Note to the general public: Dakota forward Romel Beck is a superb offensive talent. You want to make time to watch this guy play. His 30-point game on Wednesday that ended with him sinking an in-and-out-and-in jumper for the game capped an opening week in which Beck averaged more than 23 points per game on 70 percent true shooting. With a wiry physique and versatile array of weapons, he is no one-trick pony, either. Beck’s arsenal will be the subject of deeper exploration here sooner rather than later.
The beautiful thing about Wednesday night in the D-League: Both games ended with the court’s most dominant offensive player knocking down a jumper to win it in the final 10 seconds. We mentioned Romel Beck’s in-and-out-and-in shot above, and Mustafa Shakur completed his 26-point night (on efficient 11-for-16 shooting) with the jumper that gave Tulsa a come-from-behind 92-90 win in Austin. Terrific night of minor league hoops.
Numbers bound to wow you from Thursday’s action:
- Former Warrior Rob Kurz continued his hot offensive start, knocking down 10 of 12 shots from the field en route to 26 points.
- In the same game, Iowa’s Curtis Stinson went the distance, playing every second and posting 18 points, 14 assists and 7 rebounds but somehow not getting to the foul line a single time in the Energy’s 102-95 win.
- In Bakersfield, Utah’s Dontell Jefferson followed his 21-point, game-winning-shot-making performance earlier this week against Los Angeles by playing facilitator to the tune of 12 assists to go with his 16 points in the Flash’s 112-92 win over the Jam.
Word from our friends at the NBA is that the league is offering an exciting new opportunity for D-League fans: NBA D-League Virtual Scout. Launched early this morning, the fantasy game offers fans a chance to pick five players each month whom they think will earn promotions to the Association. Looks like there will be monthly prizes awarded as well as a trip to next year’s NBA draft as the grand finale prize at season’s end. More details and chances to play can be found on the NBA D-League site. Any first-impression thoughts from the D-LeagueDigest faithful on who will be headed to the big time soon?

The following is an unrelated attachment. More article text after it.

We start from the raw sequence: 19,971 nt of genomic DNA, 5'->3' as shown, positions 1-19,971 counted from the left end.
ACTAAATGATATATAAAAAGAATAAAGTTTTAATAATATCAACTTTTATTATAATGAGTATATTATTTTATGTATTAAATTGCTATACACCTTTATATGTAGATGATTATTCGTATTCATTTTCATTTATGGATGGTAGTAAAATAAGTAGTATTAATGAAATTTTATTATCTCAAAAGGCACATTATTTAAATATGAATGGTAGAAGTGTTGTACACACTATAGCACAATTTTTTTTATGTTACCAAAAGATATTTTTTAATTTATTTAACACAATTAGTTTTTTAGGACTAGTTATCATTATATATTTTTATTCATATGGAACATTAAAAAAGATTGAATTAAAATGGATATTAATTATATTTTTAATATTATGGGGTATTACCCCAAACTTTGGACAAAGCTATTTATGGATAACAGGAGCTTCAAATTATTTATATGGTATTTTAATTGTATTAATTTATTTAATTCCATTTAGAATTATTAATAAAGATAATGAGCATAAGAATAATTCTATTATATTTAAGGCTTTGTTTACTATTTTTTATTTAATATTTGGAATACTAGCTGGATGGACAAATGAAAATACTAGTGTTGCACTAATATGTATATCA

Update on this week’s D-Leaguer of Intrigue, Utah’s Orien Greene: 19 points on 6-for-13 shooting from the field and 7-for-9 from the charity stripe (nine trips to the foul line for Orien?) to go with 7 rebounds in the Flash’s romp. In light of Tuesday night’s performance in the assist-to-turnover department, five assists to four turnovers is a step in the right direction, too.
In any event, once we’re back to Orien Greene, it’s probably time to wrap up. So that will do it for us this morning. Until next time, be sure to follow us on Twitter for live game micro-blogging and pseudo-pithy bits of goofiness along the way. Catch ya on the flip side with extended babbling on a full weekend of NBA D-League hoops.